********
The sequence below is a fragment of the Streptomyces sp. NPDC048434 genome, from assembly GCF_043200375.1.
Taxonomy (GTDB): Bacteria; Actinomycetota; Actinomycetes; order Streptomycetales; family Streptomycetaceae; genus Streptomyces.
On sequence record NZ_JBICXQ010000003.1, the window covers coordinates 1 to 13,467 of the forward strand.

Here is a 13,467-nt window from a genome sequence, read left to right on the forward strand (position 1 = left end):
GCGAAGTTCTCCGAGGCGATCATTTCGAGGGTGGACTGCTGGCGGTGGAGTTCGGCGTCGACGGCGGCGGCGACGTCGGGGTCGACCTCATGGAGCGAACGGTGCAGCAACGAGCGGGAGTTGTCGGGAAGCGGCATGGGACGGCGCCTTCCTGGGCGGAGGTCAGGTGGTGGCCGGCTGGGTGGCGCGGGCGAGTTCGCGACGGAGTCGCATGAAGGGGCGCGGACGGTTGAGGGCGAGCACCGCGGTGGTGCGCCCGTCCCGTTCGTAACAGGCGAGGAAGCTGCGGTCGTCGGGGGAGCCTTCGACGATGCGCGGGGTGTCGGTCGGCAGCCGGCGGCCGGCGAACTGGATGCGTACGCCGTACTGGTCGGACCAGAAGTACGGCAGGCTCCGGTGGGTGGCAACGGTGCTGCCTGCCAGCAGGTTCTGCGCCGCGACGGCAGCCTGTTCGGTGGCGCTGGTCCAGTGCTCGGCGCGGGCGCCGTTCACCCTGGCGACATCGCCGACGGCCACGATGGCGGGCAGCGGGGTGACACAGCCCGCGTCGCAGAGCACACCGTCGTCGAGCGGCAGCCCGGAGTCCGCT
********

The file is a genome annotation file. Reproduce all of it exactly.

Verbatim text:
The sequence below is a fragment of the Streptomyces sp. NPDC048434 genome, from assembly GCF_043200375.1.
Taxonomy (GTDB): Bacteria; Actinomycetota; Actinomycetes; order Streptomycetales; family Streptomycetaceae; genus Streptomyces.
On sequence record NZ_JBICXQ010000003.1, the window covers coordinates 1 to 13,467 of the forward strand.

Here is a 13,467-nt window from a genome sequence, read left to right on the forward strand (position 1 = left end):
GCGAAGTTCTCCGAGGCGATCATTTCGAGGGTGGACTGCTGGCGGTGGAGTTCGGCGTCGACGGCGGCGGCGACGTCGGGGTCGACCTCATGGAGCGAACGGTGCAGCAACGAGCGGGAGTTGTCGGGAAGCGGCATGGGACGGCGCCTTCCTGGGCGGAGGTCAGGTGGTGGCCGGCTGGGTGGCGCGGGCGAGTTCGCGACGGAGTCGCATGAAGGGGCGCGGACGGTTGAGGGCGAGCACCGCGGTGGTGCGCCCGTCCCGTTCGTAACAGGCGAGGAAGCTGCGGTCGTCGGGGGAGCCTTCGACGATGCGCGGGGTGTCGGTCGGCAGCCGGCGGCCGGCGAACTGGATGCGTACGCCGTACTGGTCGGACCAGAAGTACGGCAGGCTCCGGTGGGTGGCAACGGTGCTGCCTGCCAGCAGGTTCTGCGCCGCGACGGCAGCCTGTTCGGTGGCGCTGGTCCAGTGCTCGGCGCGGGCGCCGTTCACCCTGGCGACATCGCCGACGGCCACGATGGCGGGCAGCGGGGTGACACAGCCCGCGTCGCAGAGCACACCGTCGTCGAGCGGCAGCCCGGAGTCCGCT